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Uganda to pass anti-gay law as 'Christmas gift'

[bold] Uganda will pass a new law against homosexuality by the end of 2012 as a "Christmas gift" to its advocates, the speaker of parliament has said. [/bold]

The AP news agency quoted Rebecca Kadaga as saying that Ugandans were "demanding" the law.

Homosexual acts are already illegal in Uganda, but the bill which is before parliament proposes tougher sentences for people convicted.

Foreign donors have threatened to cut aid if gay rights are not respected.

The bill, tabled by MP David Bahati, proposes jail terms for homosexual acts, including a life sentence in certain circumstances.

It prohibits the "promotion" of gay rights and calls for the punishment of anyone who "funds or sponsors homosexuality" or "abets homosexuality".

But a clause which calls for the death penalty against people found guilty of "aggravated homosexuality" - defined as when one of the participants is a minor, HIV-positive, disabled or a "serial offender" - is to be dropped, Mr Bahati has said.

Diplomatic spat

The bill was strongly condemned last year by Western leaders, including US President Barack Obama who described it as "odious".

International donors have threatened to cut off aid to Uganda if the country does not do more to protect the rights of gay people.

Ms Kadaga said she hoped the bill, first tabled in 2009 and now before a parliamentary committee, would be passed by the end of the year, Reuters news agency reports.

"Ugandans want that law as a Christmas gift. They have asked for it and we'll give them that gift," Ms Kadaga is quoted as saying.

Last month, Ms Kadaga was involved in a row with Canada's Foreign Minister John Baird over gay rights at a meeting of the Inter-Parliamentary Union in Quebec.

When Mr Bairn warned Uganda not to trample on people's human rights, Ms Kadaga replied: "If homosexuality is a value for the people of Canada they should not seek to force Uganda to embrace it. We are not a colony or a protectorate of Canada."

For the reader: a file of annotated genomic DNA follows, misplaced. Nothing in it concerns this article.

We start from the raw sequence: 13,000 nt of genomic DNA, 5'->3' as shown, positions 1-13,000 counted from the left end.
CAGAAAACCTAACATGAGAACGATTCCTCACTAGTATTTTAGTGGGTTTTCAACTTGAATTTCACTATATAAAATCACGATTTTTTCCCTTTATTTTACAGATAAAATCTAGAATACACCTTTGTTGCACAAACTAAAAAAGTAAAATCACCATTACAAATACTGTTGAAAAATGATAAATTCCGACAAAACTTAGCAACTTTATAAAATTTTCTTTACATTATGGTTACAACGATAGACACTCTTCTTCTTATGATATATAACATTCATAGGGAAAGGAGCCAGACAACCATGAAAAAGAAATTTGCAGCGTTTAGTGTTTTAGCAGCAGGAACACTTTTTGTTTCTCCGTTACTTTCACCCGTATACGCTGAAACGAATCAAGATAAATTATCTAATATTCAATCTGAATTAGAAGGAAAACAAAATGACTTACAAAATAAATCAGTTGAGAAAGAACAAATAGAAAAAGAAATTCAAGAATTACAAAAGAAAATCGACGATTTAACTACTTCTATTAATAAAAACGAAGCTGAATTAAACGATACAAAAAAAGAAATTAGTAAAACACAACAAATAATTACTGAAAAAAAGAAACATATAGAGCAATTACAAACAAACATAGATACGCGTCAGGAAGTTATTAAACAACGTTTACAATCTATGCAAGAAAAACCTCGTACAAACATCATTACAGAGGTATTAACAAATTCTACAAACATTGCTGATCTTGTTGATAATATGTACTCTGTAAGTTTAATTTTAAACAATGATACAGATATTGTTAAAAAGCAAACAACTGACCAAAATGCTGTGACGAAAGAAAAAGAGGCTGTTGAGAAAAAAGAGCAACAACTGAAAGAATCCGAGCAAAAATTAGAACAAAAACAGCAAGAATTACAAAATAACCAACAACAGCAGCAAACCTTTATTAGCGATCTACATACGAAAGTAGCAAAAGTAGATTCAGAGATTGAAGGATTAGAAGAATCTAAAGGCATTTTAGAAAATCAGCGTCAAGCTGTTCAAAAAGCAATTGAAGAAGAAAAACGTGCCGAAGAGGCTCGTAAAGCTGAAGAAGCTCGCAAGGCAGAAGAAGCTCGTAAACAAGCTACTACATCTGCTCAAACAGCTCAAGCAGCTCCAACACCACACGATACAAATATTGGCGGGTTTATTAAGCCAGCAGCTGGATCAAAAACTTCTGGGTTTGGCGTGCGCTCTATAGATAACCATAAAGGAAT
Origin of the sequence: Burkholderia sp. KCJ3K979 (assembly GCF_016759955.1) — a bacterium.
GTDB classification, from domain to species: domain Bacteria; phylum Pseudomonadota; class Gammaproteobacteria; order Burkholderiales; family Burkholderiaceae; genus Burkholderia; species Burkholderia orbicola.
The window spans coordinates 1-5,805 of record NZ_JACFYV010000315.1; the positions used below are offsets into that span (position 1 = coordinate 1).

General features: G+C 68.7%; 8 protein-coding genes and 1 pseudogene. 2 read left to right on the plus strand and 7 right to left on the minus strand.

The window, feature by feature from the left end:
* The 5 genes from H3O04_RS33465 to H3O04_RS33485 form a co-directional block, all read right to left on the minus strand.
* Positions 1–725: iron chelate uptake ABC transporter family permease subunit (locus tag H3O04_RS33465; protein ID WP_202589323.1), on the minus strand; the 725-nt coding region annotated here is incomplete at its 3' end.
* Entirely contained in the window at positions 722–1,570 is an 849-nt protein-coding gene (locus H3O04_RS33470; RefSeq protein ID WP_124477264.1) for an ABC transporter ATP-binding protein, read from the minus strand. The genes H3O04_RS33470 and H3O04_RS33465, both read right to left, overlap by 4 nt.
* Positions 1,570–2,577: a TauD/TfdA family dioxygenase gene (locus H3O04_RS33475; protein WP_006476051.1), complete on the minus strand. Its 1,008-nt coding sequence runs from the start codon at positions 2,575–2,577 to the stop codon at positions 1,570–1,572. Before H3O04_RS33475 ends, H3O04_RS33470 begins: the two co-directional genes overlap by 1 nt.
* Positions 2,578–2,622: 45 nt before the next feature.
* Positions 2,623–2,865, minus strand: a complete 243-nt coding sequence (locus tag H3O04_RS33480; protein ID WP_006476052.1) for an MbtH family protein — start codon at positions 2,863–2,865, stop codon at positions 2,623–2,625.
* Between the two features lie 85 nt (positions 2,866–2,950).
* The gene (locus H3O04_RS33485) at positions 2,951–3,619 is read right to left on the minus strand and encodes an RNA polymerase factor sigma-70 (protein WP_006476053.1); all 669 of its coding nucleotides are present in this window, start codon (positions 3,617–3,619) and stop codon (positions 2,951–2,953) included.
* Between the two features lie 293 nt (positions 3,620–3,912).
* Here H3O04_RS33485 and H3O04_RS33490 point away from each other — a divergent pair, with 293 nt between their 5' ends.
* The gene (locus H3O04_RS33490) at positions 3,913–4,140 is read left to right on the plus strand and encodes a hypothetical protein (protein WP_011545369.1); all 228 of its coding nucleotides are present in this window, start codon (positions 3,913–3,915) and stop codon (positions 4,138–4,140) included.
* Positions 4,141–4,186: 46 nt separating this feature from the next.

She received a rapturous welcome from several hundred anti-gay activists, including religious leaders, at Uganda's Entebbe airport when she returned from her trip.

In June, Uganda's Minister for Ethics and Integrity Simon Lokodo said 38 non-governmental organisations which he accused of promoting homosexuality would be banned.

Clare Byarugaba, the co-ordinator of Uganda's Civil Society Coalition on Human Rights and Constitutional Law, said the group would challenge the law in the constitutional court, Reuters reports.

"The international community supports us and we also believe in the constitution of our country which protects the rights and freedoms of everyone," she is quoted as saying.

Correspondents say many Ugandans are deeply conservative, and say homosexuality is against their religious and cultural beliefs.

by Anonymousreply 1008/01/2014

Hasa Diga Eebowai

by Anonymousreply 111/13/2012

Op is the webmaster trying to get hits on her poor broke ass website. Work those numbers girl!

by Anonymousreply 211/13/2012

Um, no R2. I saw this posted on Democratic Underground and thought it might be of interest to those here.

by Anonymousreply 311/13/2012

[quote]But a clause which calls for the death penalty against people found guilty of "aggravated homosexuality" - defined as when one of the participants is a minor, HIV-positive, disabled or a "serial offender" - is to be dropped, Mr Bahati has said.

How big of them!

by Anonymousreply 411/13/2012

[quote]Correspondents say many Ugandans are deeply conservative, and say homosexuality is against their religious and cultural beliefs.

Which means they cherry-pick the parts of the bible that fit their own bigotry.

So much for those who say we have it easy. Uganda is one of many countries in the world with such draconian and inhumane attitudes to homosexual men and women. There are plenty in America and the UK who would welcome such legislation.

by Anonymousreply 511/13/2012

Isn't it ironic that the word "gift" in this instance also means that gays are unprotected.

by Anonymousreply 611/13/2012

I guess this is something to remember next time I hear them whining for sympathy regarding all the stuff that went on during Idi Amin's regime.

by Anonymousreply 711/14/2012

I'm surprised to find Obama's on board to give Uganda over $400 million a year in foreign aid. Let's stop funding this shithole.

by Anonymousreply 811/14/2012

This is good, but I hope there is serious follow-up

by Anonymousreply 902/17/2014

Reprieve... for now.

This is a civil rights issue. The U.S. and other countries should shun and starve/sanction them to their knees until they stop abusing people.

by Anonymousreply 1008/01/2014
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